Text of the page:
Local real estate market soft, outlook uncertain

In a sign that buyers and sellers of Philadelphia real estate remain locked in a staring contest, sales of single-family homes fell to their lowest level in four years this past quarter. The number of homes that changed hands this winter was just over 5,000; the lowest volume since 2003.

On a seasonally and quality-adjusted basis, house price appreciation was essentially flat during the first quarter of 2007 according to the latest analysis by Wharton economist Kevin Gillen. Citywide, Philadelphia homes appreciated an average of just 0.6% over the previous quarter.

House prices are still up 6.9% citywide compared to this time last year, but this is primarily due to price growth that occurred earlier during 2006. Across neighborhoods, the majority of quarterly price changes, either up or down, were statistically negligible during the quarter.

With the arrival of the typically active spring selling season, the number of homes listed for sale has begun to inch back up again. While this normally happens in the spring, this could further delay resumption in price appreciation as inventories remain at historical highs, relative to sales activity.

The turnover rate, a measure of supply vs. demand, is half what it was two years ago and at 10% about the same as a year ago. The turnover rate is the ratio of the number of homes that sold to the number of homes listed for sale.

A declining turnover rate suggests a transition from a seller’s to a buyer’s market. In addition, the average number of days it took for a listed home to sell in Philadelphia during the first quarter was 62 days, which is 20 days longer than it took at the same time two years ago.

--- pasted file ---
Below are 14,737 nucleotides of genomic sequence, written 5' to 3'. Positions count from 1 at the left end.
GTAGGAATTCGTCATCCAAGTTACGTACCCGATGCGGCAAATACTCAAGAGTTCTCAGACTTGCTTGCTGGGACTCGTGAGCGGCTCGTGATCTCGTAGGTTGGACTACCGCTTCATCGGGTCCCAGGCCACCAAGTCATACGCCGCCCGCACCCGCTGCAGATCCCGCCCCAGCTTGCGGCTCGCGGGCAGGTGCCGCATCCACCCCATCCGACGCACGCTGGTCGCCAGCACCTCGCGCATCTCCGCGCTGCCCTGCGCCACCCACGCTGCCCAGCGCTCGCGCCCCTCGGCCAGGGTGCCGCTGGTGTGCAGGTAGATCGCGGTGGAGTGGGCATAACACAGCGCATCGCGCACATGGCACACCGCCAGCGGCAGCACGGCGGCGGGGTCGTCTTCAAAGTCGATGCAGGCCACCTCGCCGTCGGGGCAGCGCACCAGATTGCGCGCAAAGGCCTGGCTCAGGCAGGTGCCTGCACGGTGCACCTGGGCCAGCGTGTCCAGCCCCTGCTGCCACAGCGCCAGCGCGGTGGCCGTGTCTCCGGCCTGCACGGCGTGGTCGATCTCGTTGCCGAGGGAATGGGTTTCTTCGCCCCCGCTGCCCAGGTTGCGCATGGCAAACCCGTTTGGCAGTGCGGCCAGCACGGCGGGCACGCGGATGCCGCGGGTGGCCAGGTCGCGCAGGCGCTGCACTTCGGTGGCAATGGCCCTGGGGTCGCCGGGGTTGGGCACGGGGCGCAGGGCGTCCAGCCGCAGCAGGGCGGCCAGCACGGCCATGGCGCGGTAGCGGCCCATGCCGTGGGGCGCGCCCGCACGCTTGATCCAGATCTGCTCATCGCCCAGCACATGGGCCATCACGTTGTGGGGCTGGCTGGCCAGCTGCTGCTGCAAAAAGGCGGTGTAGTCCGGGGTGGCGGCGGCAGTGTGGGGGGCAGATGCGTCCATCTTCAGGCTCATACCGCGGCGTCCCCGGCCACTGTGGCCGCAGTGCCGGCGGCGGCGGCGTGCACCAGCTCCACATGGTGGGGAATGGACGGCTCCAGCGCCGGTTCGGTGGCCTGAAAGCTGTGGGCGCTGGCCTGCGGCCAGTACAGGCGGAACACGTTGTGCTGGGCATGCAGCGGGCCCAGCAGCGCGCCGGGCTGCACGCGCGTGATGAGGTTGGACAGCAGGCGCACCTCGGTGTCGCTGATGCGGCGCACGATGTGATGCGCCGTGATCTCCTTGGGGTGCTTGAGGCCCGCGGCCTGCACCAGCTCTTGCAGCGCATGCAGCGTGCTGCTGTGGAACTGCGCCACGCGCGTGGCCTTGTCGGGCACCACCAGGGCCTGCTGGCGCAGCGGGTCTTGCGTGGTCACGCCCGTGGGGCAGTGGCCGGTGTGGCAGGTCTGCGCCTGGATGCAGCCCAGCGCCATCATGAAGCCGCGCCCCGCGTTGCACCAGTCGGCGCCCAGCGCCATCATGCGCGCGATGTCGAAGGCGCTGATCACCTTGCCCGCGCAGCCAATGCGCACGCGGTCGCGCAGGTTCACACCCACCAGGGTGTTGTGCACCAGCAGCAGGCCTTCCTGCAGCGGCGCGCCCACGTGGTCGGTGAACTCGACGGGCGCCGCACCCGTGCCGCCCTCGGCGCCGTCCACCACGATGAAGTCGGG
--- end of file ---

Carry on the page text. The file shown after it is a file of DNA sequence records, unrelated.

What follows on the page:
High inventories, low transactions and flat prices cumulatively suggest a metaphorical staring contest between buyers and sellers over prices and terms. The resolution of this contest could be determined by whether inventories continue to grow.

Winter is typically a slow time of year for home sales and prices, whatever the overall state of the market. Now that the peak spring selling season has arrived, the inventory numbers will be the key indicator to watch for the next several months.

If the number of homes offered for sale continues to increase and demand remains flat, expect real price reductions and a subsequent decline in the general level of house prices. Conversely, if inventories fall—or at least hold steady relative to sales activity—then prices should remain stable as we return to a more balanced market between buyers and sellers.

Additional wild cards in the near-term outlook include the BRT’s move to Full Valuation and growing uncertainty over the future of Philadelphia’s Ten-Year Tax Abatement. Both the abatement and the deferred re-assessment have acted to increase the general level of home values in Philadelphia.

Assessments have lagged the increase in property values for the last several years. Although the BRT’s move to Full Value would improve the accuracy and fairness of property assessments, if it is not counteracted by cut in property tax rates by City Council and the Mayor, it will act as a significant property tax hike.

On top of this, any elimination or reduction of the Abatement program, combined with the expiration of many abatements starting in 2009, will also act to reduce the general level of property values in the City. When you combine these two dynamics with an already slowing market, it could make the difference between a soft landing versus a hard one.

Compared to other markets in the US,

Philadelphia is still a relatively affordable city (prices are only 2-3 times incomes).

The City’s exposure to the risks associated with extensive subprime lending here has been relatively modest and default and foreclosure rates still remain well below many other so-called “bubble” markets in the Sun Belt.
The City hasn’t experienced the same boom in home construction boom that other cities have had.

But recent reports indicate that sales levels will continue to decline in the near term, while mainstream prognosticators predict that we have yet to hit bottom. So keep an eye on those inventory numbers.


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